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ARS Home » Southeast Area » New Orleans, Louisiana » Southern Regional Research Center » Commodity Utilization Research » Research » Publications at this Location » Publication #98628


item Lingle, Sarah

Submitted to: Field Crops Research
Publication Type: Peer Reviewed Journal
Publication Acceptance Date: 10/20/1999
Publication Date: N/A
Citation: N/A

Interpretive Summary: Excess salt, especially sodium, in soil and irrigation water decreases yield of sugarcane and the quality of the juice. However, excess salt is not uncommon where sugarcane is grown under irrigation. Varieties differ in the amount of salts that accumulate in their juice. Plants that accumulate more potassium may be able to exclude more sodium from the roots, and thus be more salt tolerant. We grew a high potassium variety and a low potassium variety in a field and irrigated both with water with three salinities, and compared them with the same varieties grown with rain water (nonsaline). The mildest saline treatment did not significantly differ from rain water for most traits studied. Further increases in salinity decreased stalk weight and sugar in the juice and increased salts in the juice. The two cultivars responded the same to salinity. Therefore, it appeared that in the case of sugarcane, the ability to take up potassium is not related to tolerance to salt in irrigation water. Farmers will benefit from this technology.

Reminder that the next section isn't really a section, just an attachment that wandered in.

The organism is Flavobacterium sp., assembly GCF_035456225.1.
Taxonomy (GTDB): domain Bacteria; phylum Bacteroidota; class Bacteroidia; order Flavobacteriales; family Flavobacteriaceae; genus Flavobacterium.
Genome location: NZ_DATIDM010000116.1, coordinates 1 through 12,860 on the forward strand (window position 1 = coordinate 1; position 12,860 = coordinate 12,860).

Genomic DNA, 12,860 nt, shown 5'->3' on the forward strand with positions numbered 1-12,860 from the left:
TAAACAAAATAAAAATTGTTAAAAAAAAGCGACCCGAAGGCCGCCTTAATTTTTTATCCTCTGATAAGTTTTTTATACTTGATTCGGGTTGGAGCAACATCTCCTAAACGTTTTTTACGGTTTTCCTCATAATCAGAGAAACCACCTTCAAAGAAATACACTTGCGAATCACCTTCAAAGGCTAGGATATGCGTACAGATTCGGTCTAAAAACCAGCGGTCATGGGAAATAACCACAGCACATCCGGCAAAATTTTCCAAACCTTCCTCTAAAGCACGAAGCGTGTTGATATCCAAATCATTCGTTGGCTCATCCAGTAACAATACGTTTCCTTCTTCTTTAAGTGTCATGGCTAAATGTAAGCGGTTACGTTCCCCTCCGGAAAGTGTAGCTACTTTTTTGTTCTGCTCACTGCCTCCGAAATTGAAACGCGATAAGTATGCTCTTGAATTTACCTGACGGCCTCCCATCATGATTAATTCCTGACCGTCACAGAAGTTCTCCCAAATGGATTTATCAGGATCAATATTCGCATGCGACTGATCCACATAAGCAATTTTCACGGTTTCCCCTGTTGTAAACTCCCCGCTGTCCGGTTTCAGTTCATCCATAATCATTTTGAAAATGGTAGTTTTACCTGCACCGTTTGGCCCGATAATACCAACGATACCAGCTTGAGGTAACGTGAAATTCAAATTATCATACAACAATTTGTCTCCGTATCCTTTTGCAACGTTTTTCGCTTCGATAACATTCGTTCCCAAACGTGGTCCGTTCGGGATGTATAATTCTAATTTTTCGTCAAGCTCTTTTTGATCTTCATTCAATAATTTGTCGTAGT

Technical Abstract: Salinity of irrigation water reduces yield and juice quality in sugarcane (Saccharum spp. hybrids), but cultivars vary in the degree of reduction. Genotypes which accumulate more K+ may be more resistant to salinity than genotypes that accumulate less K+. We examined the effect of irrigation water salinity on yield and juice quality in a high-K+ cultivar, 'NCo310', and a low-K+ cultivar, 'TCP 87-3388'. Plants were grown in lysimeters containing 793 L of soil and irrigated with water of 0.01, 1.25, 2.93 or 4.70 dS m-1. Quality and component analyses were conducted on the juice of single stalks subdivided by length, and the juice from whole stalks. The two cultivars responded similarly to increased salinity, although juice of NCo310 had a higher mineral concentration, especially K+ and Cl-. Yield and most quality components were not significantly reduced by 1.25 dS m-1 water. The 2.93 and 4.70 dS m-1 treatments reduced stalk height and weight but not stalk numbers. The reduction in stalk height was due to decreases in number of internodes per stalk and mean internode length. Increasing salinity reduced total soluble solids and sucrose in juice, but increased Na+, K+, Mg+2, Ca+2 and Cl-. Within a stalk, sucrose increased from top to bottom, while K+ decreased. Sodium concentrations were sharply higher in the lowest section, especially in plants irrigated with saline water. Chloride concentration was approximately equal in all sections. An increase in K+ accumulation did not appear to increase the salt tolerance of NCo310.